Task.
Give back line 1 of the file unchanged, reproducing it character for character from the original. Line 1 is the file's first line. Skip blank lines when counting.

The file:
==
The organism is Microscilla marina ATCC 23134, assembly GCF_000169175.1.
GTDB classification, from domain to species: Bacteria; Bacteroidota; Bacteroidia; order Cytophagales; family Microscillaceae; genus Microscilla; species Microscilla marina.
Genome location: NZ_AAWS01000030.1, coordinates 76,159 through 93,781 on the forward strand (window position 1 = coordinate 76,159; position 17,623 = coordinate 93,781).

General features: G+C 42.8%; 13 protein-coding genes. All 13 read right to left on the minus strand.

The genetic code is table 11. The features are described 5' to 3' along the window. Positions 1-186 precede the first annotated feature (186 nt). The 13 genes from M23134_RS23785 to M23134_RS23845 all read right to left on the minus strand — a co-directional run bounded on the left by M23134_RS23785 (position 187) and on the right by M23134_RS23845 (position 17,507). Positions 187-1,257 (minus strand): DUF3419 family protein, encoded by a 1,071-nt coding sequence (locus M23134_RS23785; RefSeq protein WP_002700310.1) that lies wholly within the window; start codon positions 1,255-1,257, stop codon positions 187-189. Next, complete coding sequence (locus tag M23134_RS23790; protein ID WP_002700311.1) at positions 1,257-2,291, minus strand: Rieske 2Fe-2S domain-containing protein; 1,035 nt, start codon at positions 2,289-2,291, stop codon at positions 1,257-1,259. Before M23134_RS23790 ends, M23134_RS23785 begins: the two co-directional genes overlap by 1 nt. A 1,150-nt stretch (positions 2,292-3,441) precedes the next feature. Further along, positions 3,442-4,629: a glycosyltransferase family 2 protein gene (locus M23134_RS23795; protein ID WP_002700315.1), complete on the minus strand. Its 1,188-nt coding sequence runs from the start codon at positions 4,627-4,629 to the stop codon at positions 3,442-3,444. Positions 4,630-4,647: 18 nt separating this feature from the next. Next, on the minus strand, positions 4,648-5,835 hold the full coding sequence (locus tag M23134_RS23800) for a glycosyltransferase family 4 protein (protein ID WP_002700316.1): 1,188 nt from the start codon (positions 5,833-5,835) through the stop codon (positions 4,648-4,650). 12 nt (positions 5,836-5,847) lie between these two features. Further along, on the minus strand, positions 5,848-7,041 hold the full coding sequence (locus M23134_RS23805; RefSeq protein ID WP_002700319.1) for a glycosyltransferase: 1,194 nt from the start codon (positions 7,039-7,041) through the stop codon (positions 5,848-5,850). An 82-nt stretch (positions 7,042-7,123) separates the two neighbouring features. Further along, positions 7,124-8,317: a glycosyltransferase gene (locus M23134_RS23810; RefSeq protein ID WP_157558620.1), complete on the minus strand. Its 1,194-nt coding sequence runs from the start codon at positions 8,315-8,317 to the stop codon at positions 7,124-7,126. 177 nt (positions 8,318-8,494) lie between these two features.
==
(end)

The organism is Microscilla marina ATCC 23134, assembly GCF_000169175.1.